OCC's Supervision of the Bank of New England Was Not Timely or Forceful
GGD-91-128: Published: Sep 16, 1991. Publicly Released: Sep 16, 1991.
- Full Report:
Pursuant to a congressional request, GAO reviewed a major bank's failure, focusing on the: (1) causes of the failure; (2) extent to which insider activity may have contributed to the failures; and (3) Office of the Comptroller of the Currency (OCC) efforts to adequately assess safety and soundness deficiencies at the banks.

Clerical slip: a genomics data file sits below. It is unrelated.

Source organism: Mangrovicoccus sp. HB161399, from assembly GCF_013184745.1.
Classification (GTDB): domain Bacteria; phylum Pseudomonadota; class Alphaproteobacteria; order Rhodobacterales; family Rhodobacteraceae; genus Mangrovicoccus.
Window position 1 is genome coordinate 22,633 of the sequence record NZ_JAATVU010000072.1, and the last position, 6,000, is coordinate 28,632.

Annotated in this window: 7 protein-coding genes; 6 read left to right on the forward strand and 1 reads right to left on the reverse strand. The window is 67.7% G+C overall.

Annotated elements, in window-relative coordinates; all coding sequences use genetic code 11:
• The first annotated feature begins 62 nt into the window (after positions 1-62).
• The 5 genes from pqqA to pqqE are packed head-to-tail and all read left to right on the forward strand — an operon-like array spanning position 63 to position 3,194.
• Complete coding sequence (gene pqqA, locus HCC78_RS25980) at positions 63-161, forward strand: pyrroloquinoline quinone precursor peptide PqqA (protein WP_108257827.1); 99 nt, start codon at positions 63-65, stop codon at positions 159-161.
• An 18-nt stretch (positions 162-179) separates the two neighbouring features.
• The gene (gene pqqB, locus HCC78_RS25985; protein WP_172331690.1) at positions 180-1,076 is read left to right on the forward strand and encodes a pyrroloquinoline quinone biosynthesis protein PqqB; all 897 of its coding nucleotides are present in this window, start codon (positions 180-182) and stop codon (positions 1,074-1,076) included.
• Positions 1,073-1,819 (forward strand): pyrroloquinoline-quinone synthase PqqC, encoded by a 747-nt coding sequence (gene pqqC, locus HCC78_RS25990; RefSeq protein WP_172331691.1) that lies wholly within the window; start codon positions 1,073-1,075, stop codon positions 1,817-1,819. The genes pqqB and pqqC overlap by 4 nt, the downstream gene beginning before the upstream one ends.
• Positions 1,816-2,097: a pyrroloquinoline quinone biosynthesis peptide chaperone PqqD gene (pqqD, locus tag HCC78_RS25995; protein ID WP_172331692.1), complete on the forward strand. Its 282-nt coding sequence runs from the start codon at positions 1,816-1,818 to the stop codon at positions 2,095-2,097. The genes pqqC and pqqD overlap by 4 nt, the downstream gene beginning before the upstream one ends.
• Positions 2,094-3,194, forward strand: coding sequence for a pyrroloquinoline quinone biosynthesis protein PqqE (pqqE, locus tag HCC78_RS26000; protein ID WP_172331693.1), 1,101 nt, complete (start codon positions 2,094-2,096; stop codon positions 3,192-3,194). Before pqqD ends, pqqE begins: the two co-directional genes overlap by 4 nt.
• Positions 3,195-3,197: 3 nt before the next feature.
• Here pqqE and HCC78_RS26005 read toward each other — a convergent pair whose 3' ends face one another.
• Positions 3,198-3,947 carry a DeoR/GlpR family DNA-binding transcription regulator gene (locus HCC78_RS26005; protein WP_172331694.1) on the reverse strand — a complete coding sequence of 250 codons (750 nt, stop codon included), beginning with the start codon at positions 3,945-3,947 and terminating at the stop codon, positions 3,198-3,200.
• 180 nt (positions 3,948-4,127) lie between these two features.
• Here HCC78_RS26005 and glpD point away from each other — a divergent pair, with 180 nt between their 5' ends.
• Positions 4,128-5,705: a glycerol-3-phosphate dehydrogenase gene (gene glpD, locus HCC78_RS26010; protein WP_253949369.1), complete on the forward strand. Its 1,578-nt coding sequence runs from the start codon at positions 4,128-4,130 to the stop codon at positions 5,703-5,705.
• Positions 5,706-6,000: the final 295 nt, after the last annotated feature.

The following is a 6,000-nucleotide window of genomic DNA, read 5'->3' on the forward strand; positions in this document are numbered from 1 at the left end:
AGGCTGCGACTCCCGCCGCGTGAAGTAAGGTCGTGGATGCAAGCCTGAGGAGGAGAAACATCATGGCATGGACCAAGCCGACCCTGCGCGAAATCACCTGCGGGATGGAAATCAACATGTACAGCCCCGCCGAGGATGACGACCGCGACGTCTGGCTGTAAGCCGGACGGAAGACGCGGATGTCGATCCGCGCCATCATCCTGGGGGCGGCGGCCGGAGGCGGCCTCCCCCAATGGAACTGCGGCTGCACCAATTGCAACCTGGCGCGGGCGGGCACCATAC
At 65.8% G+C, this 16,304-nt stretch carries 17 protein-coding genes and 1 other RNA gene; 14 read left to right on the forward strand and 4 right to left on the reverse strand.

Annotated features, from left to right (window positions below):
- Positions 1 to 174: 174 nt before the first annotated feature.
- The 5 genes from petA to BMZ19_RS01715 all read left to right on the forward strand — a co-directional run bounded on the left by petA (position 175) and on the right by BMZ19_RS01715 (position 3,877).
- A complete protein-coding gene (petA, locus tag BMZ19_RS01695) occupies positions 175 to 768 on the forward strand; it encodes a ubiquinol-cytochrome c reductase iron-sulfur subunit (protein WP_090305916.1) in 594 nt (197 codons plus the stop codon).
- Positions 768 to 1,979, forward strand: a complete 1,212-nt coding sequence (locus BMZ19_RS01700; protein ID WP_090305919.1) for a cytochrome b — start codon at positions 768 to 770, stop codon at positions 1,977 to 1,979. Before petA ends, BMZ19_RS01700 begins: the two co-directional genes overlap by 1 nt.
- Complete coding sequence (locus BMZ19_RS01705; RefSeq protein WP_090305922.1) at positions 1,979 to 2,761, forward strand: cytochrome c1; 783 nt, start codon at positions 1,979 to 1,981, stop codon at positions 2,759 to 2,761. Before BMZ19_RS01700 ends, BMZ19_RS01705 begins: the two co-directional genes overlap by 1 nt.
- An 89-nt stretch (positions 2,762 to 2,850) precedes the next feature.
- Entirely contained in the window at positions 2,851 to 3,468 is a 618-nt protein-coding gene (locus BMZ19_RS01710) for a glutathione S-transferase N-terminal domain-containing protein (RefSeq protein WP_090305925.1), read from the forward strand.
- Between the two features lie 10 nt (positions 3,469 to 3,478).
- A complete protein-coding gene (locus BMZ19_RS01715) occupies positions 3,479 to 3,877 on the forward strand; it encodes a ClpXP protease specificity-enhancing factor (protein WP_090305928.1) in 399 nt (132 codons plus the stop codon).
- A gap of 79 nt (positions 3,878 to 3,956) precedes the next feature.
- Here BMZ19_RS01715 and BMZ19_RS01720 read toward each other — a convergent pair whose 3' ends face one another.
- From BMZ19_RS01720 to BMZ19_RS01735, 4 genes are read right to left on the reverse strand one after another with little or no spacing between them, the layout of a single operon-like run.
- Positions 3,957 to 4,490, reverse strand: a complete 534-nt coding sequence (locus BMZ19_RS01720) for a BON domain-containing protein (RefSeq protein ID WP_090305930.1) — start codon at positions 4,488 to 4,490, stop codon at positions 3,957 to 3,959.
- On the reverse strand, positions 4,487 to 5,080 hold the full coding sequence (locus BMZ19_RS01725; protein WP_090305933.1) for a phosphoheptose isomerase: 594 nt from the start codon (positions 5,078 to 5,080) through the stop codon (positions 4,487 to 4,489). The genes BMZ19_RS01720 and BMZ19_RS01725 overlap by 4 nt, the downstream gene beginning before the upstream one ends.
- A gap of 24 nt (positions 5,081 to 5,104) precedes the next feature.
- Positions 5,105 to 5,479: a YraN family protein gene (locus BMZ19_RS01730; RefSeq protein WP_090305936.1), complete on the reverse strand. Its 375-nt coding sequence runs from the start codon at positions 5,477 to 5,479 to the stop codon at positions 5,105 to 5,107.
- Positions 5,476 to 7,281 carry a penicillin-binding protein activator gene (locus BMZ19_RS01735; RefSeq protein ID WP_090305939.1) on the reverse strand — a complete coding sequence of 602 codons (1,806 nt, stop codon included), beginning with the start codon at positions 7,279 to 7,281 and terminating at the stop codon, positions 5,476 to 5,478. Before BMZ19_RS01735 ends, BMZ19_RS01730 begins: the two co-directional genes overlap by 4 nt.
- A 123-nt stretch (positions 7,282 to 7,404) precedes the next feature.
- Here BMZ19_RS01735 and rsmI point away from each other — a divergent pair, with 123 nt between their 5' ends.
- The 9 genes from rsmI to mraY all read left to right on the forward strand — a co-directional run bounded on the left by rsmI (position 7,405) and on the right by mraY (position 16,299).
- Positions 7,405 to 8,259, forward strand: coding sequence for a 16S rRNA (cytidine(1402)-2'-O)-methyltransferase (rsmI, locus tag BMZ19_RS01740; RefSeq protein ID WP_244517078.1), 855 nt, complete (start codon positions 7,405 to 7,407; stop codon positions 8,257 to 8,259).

GAO found that: (1) the bank grew rapidly from fiscal year (FY) 1985 to FY 1988, mainly through acquisitions and mergers and by aggressively expanding its commercial real estate lending; (2) in FY 1988, as the New England real estate market began to soften, the bank held nearly 28 percent of total loans in commercial real estate and strikingly inadequate loan loss reserves; (3) due to a rapidly declining real estate market and inadequate reserves, the bank was unable to absorb loan losses through earnings or capital; (4) OCC took no enforcement action to compel corrective measures until FY 1989, despite the bank's failure to correct problems identified by OCC and the increased risk of management's aggressive growth strategy; (5) as of May 1991, bank records showed an aggregate amount of outstanding loans to the bank's directors and officers of about $300 million representing about 1.5 percent of assets at the time of the bank's failure; (6) in FY 1989, the OCC review of nonperforming assets found four insider loans that had been made with terms more favorable than those of loans made to noninsiders or that had been made at more than the normal risk of repayment; (7) as a result of the 1989 OCC examination, OCC required an increase in the bank's FY 1989 provision for loan losses from the $200 million recorded in the first 9 months to $1.6 billion for the full year, reducing its equity capital to less than 2 percent of assets; (8) the bank's payments to its holding company also increased dramatically during the FY 1987 to FY 1989 expansion; and (9) the bank's loans to insiders were substantial, but did not cause the bank's failure.